Diagnosis is via a careful history and physical examination, often supplemented by radiographic studies. There should be suspicion for pyloric stenosis in any young infant with severe vomiting. On exam, palpation of the abdomen may reveal a mass in the epigastrium. This mass, which consists of the enlarged pylorus, is referred to as the 'olive,' and is sometimes evident after the infant is given formula to drink. It is an elusive diagnostic skill requiring much patience and experience. There are often palpable (or even visible) peristaltic waves due to stomach trying to force its contents past the narrowed pyloric outlet.

At this point, most cases of pyloric stenosis are diagnosed/confirmed with ultrasound, if available, showing the thickened pylorus. Although somewhat less useful, an upper GI series (x-rays taken after the baby drinks a special contrast agent) can be diagnostic by showing the narrowed pyloric outlet filled with a thin stream of contrast material; a "string sign" or the "railroad track sign". For either type of study, there are specific measurement criteria used to identify the abnormal results. Plain x-rays of the abdomen are not useful, except when needed to rule out other problems.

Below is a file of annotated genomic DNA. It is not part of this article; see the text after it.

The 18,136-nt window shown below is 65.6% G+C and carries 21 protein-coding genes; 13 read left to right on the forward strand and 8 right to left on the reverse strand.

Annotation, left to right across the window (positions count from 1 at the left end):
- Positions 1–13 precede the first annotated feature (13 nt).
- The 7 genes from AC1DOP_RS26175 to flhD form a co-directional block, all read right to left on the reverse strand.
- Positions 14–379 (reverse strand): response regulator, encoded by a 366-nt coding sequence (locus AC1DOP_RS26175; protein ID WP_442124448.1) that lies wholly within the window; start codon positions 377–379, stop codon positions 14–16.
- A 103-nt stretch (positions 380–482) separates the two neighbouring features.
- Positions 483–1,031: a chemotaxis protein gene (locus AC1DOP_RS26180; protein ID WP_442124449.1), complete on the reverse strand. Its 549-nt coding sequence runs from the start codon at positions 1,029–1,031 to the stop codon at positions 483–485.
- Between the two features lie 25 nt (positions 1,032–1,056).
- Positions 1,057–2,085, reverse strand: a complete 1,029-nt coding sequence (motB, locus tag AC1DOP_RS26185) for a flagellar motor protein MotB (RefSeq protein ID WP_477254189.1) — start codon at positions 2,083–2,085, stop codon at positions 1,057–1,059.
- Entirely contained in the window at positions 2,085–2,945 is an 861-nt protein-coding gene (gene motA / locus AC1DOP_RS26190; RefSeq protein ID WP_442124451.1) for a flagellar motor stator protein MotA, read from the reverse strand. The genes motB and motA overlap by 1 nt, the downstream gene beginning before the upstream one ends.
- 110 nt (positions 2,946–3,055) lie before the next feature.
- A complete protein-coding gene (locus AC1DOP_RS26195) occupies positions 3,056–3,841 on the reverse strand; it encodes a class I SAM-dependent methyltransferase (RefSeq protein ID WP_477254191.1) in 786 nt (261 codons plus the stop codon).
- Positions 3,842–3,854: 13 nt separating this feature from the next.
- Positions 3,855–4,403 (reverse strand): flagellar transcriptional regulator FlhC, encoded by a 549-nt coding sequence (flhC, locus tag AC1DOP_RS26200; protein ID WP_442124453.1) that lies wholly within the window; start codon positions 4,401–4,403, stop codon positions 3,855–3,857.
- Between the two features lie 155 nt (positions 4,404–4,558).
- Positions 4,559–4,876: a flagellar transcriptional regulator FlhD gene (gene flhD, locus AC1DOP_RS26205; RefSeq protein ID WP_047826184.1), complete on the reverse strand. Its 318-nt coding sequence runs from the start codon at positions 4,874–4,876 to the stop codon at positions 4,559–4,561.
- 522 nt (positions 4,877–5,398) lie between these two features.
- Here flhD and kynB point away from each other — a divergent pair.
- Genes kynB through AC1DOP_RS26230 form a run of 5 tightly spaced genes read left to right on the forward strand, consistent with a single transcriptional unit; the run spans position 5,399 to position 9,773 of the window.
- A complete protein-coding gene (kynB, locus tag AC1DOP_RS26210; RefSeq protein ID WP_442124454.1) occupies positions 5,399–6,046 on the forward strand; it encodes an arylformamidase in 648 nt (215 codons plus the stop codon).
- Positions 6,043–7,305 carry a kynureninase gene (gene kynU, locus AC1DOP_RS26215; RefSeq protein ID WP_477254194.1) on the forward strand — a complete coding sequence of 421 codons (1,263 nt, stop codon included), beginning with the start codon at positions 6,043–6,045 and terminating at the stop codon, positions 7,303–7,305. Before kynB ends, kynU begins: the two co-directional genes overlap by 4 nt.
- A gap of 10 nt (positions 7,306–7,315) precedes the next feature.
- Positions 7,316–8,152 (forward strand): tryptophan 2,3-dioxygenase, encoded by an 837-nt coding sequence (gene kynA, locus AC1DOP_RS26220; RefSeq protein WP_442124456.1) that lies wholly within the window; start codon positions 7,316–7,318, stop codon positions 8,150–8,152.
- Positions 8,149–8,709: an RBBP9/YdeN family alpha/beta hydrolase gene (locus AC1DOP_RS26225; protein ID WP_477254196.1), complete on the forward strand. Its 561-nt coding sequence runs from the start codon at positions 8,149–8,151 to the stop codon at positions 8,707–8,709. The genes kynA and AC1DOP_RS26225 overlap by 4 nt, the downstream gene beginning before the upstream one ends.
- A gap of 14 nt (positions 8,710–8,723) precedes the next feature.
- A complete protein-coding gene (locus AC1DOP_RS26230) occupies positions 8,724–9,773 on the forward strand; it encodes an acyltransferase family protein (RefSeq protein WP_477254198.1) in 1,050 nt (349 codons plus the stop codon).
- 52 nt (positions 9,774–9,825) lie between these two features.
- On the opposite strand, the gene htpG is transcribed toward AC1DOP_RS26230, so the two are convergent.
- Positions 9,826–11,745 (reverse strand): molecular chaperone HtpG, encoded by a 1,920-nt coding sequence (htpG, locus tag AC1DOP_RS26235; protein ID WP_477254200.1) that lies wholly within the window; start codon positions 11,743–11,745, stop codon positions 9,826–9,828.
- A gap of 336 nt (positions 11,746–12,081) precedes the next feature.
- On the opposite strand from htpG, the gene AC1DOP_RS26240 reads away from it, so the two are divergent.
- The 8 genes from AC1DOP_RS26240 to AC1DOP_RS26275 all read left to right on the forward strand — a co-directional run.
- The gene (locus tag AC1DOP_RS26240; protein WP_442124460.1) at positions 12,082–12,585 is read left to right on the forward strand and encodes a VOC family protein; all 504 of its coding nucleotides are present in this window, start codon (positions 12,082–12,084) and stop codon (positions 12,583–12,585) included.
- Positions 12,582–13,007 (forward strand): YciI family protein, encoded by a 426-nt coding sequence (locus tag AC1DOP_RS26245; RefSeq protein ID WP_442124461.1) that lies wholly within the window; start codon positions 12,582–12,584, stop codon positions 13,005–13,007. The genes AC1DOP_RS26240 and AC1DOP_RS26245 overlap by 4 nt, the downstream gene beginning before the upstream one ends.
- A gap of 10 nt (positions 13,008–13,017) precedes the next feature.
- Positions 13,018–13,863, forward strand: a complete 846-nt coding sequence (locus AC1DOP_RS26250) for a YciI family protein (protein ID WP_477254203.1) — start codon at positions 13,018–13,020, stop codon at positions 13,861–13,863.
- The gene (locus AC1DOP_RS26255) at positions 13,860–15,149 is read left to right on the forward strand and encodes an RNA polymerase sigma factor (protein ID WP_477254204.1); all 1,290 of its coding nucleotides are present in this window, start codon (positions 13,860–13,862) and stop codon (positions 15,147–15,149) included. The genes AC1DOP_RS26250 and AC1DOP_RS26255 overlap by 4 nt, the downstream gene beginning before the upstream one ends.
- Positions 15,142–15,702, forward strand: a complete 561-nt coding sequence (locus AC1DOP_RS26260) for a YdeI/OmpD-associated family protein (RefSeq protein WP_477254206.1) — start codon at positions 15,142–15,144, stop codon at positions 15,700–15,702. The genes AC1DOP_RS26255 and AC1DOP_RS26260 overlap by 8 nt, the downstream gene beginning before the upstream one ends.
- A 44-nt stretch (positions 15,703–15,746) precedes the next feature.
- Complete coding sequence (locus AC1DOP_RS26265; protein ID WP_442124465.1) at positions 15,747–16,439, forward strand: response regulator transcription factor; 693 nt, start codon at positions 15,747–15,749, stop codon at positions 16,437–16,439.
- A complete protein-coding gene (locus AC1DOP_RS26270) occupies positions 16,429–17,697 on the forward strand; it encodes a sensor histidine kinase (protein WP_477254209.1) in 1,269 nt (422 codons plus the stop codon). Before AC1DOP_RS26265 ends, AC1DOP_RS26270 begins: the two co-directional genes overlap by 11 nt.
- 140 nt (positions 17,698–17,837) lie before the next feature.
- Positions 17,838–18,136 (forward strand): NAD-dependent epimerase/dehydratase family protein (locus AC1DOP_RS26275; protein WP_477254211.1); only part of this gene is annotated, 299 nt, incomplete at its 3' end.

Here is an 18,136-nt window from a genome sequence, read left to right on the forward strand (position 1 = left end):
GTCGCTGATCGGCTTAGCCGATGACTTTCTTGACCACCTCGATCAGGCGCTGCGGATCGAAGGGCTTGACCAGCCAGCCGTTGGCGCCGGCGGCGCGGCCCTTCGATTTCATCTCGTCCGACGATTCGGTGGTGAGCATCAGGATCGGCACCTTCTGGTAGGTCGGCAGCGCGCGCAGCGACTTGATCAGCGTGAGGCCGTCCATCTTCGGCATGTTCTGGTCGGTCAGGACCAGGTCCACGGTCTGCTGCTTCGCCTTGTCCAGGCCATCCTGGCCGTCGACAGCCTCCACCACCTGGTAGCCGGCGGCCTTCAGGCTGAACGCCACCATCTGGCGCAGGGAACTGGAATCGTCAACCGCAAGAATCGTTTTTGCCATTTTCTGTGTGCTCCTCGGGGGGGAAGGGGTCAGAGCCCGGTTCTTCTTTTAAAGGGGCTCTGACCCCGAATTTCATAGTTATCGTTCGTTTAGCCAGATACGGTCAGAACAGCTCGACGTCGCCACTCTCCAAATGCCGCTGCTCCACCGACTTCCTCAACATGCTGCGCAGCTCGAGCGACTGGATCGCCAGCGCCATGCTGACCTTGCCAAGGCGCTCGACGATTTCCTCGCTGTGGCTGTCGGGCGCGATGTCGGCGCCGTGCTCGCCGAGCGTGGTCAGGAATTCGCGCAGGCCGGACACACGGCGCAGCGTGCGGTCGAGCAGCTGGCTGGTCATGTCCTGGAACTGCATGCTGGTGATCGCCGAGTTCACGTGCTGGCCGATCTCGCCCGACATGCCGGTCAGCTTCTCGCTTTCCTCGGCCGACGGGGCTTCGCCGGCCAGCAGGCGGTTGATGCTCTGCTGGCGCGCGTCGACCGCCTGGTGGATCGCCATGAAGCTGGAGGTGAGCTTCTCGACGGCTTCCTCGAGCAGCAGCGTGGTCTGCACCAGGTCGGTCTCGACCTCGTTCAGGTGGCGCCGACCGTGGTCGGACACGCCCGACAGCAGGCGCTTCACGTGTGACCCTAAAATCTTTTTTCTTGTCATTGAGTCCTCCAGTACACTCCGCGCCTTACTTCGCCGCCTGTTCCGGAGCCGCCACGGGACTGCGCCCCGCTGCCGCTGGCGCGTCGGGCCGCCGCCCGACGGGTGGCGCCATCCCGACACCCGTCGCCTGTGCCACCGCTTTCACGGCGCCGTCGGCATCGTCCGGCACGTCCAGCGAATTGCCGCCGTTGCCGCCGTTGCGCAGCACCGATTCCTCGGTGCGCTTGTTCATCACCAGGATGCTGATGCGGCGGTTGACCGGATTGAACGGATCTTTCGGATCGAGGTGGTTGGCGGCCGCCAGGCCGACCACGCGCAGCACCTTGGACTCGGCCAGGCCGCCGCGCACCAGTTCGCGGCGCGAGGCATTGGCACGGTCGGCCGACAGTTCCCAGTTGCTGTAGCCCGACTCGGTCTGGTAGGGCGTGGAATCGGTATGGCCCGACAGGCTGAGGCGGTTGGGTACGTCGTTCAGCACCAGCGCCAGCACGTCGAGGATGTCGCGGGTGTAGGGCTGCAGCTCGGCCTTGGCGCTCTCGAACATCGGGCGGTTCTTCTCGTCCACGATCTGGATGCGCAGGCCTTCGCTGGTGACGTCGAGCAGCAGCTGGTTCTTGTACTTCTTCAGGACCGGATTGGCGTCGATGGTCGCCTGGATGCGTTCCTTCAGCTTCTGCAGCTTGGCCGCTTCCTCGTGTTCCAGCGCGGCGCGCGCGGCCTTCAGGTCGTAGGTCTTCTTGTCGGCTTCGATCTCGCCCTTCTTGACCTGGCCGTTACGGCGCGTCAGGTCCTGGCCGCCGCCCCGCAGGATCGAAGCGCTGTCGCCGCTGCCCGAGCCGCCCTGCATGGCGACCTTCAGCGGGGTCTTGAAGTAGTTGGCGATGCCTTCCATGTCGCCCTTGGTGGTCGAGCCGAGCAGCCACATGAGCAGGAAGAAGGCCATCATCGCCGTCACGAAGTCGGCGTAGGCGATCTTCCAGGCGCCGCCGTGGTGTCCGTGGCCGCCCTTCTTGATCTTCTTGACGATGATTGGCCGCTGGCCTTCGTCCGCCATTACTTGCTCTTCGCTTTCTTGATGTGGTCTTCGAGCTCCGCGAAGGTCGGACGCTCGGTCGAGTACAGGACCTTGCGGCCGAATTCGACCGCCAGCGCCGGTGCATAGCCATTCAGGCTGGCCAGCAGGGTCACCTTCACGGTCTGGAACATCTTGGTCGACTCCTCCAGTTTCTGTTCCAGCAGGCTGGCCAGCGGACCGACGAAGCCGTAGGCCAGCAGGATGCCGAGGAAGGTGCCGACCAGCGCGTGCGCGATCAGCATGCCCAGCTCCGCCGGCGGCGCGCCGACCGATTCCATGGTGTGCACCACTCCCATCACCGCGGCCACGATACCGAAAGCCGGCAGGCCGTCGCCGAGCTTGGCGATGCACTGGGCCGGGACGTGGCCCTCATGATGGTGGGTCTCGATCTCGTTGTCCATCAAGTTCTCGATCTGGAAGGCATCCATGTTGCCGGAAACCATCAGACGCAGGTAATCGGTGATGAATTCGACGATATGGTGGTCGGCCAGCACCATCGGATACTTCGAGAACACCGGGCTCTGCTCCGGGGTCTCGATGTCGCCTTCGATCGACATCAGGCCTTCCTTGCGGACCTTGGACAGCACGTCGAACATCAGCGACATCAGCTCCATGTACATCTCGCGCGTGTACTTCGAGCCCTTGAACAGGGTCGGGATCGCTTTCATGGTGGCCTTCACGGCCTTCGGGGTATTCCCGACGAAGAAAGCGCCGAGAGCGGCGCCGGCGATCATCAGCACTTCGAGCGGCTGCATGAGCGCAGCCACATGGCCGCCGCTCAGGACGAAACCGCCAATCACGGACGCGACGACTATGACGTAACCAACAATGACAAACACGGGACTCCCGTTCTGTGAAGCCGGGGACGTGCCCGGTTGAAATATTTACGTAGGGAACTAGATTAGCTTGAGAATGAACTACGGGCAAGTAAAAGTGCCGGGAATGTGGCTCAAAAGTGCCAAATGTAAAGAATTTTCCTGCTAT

Blood tests will reveal hypokalemic, hypochloremic metabolic alkalosis due to loss of gastric acid (which contain hydrochloric acid and potassium) via persistent vomiting; these findings can be seen with severe vomiting from any cause.

Pathophysiology

The gastric outlet obstruction due to the hypertrophic pylorus impairs emptying of gastric contents into the duodenum. As a consequence, all ingested food and gastric secretions can only exit via vomiting, which can be of a projectile nature. The vomited material does not contain bile because the pyloric obstruction prevents entry of duodenal contents (containing bile) into the stomach.

This results in loss of gastric acid (hydrochloric acid). The chloride loss results in hypochloremia which impairs the kidney's ability to excrete bicarbonate. This is the significant factor that prevents correction of the alkalosis.[3]